'Positively Evil': Immigrant Checkpoints to Remain Open as Harvey Forces Evacuations

CBP and ICE suspended border patrol operations during two recent hurricane evacuations, but they have not been given orders to do so as Hurricane Harvey approaches Southeast Texas. (Photo: Jonathan McIntosh/Flickr/cc)

'Positively Evil': Immigrant Checkpoints to Remain Open as Harvey Forces Evacuations

"Safety should be a priority regardless of immigration status."

As residents of Southeast Texas evacuate under strict orders in preparation for the rapidly-approaching Hurricane Harvey,members of the area's immigrant community are being left with an impossible choice on Friday: face the potentially life-threatening storm or follow evacuation orders and risk being detained and even deported.

Border Patrol officials said late Thursday they were not planning to close roadside immigration checkpoints north of the affected area as tens of thousands made their way out of several coastal counties, where Harvey was expected to make landfall by early Saturday.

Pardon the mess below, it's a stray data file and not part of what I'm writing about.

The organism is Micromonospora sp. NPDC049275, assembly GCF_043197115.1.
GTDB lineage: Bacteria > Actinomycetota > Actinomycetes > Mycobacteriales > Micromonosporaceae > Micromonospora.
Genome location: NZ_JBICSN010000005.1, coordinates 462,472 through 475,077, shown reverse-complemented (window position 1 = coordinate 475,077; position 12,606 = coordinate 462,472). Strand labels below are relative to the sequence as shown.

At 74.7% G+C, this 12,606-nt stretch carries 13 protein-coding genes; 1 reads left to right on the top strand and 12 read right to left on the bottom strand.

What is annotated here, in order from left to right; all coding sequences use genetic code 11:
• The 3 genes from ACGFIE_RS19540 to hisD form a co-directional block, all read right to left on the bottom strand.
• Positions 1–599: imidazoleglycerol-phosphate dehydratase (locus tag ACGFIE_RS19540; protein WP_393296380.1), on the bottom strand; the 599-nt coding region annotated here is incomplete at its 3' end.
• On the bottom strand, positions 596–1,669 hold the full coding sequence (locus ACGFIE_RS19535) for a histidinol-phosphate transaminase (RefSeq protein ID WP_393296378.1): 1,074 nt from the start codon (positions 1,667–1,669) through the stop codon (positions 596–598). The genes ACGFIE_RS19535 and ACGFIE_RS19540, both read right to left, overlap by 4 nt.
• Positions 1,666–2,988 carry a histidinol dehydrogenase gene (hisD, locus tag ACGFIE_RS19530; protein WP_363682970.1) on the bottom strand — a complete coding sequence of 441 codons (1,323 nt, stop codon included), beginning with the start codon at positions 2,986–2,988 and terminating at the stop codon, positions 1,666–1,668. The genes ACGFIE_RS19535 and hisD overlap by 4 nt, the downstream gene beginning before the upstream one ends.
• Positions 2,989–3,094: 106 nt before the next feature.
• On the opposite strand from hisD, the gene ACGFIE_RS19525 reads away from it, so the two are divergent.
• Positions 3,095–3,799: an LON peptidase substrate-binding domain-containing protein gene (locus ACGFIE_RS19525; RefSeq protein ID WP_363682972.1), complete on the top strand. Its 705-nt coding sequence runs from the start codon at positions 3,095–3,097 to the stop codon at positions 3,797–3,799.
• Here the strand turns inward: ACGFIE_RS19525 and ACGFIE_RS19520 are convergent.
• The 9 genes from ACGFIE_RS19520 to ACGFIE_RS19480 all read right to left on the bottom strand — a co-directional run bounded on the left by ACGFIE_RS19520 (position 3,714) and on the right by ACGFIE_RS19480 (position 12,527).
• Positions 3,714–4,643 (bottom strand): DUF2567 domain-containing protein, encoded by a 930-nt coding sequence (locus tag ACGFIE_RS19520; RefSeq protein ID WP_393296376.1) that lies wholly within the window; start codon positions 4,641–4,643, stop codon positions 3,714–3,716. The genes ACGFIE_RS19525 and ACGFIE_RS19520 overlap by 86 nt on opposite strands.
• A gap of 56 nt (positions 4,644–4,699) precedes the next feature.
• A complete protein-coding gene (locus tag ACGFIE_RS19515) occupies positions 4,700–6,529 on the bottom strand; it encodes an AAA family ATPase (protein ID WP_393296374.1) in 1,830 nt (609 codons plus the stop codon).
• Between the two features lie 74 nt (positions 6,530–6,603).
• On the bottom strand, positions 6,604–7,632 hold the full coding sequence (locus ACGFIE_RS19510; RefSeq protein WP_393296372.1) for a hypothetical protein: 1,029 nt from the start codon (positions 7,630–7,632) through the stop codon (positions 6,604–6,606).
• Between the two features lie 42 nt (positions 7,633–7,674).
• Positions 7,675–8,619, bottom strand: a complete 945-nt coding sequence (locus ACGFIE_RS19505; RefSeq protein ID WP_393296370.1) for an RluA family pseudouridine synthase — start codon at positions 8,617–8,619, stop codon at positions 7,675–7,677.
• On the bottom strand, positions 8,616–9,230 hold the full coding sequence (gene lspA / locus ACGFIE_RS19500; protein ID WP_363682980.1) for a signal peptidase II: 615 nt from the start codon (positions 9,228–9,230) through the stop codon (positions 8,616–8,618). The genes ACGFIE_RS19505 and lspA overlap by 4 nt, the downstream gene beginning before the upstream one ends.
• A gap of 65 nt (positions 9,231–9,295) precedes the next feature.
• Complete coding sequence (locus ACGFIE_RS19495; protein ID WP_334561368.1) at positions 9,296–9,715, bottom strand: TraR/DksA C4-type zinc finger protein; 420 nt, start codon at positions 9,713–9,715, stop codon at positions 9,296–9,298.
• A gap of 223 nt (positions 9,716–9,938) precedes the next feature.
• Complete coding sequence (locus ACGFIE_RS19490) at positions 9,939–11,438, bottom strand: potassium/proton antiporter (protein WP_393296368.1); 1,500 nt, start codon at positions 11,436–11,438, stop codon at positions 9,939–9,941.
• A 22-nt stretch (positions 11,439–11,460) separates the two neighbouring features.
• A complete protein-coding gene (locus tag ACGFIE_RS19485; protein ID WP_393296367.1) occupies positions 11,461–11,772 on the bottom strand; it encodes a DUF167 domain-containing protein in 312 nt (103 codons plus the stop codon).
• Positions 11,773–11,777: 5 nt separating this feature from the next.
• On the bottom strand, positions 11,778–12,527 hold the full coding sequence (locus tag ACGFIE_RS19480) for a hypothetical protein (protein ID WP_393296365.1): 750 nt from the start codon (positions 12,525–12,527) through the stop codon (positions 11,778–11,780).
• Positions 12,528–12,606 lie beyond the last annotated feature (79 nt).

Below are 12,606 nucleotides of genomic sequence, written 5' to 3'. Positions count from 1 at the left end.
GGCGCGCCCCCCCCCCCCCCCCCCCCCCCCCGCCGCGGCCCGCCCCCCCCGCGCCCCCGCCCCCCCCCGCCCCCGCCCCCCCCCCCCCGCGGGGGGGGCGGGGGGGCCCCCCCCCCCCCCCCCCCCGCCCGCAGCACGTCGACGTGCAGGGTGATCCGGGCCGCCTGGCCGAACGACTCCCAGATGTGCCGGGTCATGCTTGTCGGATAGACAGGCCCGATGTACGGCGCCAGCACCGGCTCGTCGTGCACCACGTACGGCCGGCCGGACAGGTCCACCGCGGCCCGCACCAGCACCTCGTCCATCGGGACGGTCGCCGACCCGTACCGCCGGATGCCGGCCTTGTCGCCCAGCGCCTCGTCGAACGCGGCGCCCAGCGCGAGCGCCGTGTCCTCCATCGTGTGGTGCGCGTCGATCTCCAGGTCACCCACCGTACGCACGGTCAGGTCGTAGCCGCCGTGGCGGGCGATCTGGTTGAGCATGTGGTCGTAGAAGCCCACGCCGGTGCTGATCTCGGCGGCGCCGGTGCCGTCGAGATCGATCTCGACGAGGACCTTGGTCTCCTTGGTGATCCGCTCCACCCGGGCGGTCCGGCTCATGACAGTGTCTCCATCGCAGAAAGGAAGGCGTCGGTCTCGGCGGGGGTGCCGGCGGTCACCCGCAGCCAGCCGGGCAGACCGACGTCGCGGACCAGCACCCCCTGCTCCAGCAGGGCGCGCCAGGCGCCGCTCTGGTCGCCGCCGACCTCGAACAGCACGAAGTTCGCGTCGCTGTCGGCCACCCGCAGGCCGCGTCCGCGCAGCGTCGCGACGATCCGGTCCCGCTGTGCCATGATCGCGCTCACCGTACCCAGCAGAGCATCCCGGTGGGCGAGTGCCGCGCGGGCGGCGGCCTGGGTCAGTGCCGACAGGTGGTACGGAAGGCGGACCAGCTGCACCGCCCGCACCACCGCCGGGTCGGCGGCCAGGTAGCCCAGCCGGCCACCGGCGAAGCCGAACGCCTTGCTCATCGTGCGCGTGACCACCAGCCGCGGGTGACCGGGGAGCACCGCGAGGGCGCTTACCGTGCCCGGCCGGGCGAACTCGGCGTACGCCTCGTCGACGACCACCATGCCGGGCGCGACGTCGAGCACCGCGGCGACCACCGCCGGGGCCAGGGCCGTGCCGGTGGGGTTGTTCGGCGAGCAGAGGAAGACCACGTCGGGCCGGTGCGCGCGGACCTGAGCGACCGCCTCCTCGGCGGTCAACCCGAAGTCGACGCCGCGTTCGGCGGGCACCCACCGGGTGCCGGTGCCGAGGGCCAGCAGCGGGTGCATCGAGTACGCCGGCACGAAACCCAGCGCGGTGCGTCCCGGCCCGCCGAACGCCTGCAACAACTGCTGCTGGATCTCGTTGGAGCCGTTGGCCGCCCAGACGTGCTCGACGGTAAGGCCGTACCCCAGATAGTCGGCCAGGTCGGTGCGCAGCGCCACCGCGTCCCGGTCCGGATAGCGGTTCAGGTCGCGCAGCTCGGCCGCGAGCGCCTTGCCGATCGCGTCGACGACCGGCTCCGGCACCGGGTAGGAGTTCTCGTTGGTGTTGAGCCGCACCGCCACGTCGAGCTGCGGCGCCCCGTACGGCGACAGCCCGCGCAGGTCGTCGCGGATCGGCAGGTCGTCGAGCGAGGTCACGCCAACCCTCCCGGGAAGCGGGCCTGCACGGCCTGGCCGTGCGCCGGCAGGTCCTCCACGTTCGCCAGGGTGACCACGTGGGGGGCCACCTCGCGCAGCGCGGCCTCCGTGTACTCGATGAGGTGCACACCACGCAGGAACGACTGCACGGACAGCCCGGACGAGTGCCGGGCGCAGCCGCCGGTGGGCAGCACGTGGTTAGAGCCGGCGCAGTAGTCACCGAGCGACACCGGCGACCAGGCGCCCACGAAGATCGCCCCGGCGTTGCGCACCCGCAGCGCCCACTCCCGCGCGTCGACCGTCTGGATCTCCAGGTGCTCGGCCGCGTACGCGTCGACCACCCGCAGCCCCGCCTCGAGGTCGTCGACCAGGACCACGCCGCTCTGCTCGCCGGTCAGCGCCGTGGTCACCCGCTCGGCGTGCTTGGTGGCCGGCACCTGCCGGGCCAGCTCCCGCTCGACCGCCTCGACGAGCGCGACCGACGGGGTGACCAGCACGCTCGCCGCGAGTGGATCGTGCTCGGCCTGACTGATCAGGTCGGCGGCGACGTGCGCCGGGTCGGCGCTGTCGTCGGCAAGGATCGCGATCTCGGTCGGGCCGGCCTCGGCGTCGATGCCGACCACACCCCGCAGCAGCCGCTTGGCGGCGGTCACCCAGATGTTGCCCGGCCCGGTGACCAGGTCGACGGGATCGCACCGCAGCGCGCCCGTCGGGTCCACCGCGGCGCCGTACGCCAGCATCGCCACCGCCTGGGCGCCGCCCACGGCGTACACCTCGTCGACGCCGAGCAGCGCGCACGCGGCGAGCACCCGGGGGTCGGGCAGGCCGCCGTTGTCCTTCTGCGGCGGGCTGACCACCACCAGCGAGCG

"Undocumented Texans face checkpoints if they flee Hurricane Harvey. Despicable and inhumane."--@Helene0555

"Border Patrol checkpoints will not be closed unless there is a danger to the safety of the traveling public and our agents," said the Customs and Border Protection agency in a statement. "The Border Patrol is a law enforcement agency and we will not abandon our law enforcement duties."

Contrary to CBP's suggestion that keeping the checkpoints open is standard operating procedure, however, roadside checkpoints were closed during evacuations from Hurricane Isaac in 2012 and Hurricane Matthew in 2016. Immigration officials released statements two days before each hurricane made landfall, informing residents that they were temporarily suspending "immigration enforcement initiatives associated with evacuations or sheltering...including the use of checkpoints for immigration enforcement purposes."

The American Civil Liberties Union denounced the federal government's decision to continue Border Patrol operations while instructing community members to leave coastal areas.

"Safety should be a priority regardless of immigration status," said ACLU policy strategist Astrid Dominguez. "This is very concerning for the community. It sends a wrong message."

Others took to social media to express shock and outrage at the decision that the area's undocumented immigrants, who number around 575,000 just in the Houston metropolitan area, were being forced to make by the Trump administration's border patrol agency.

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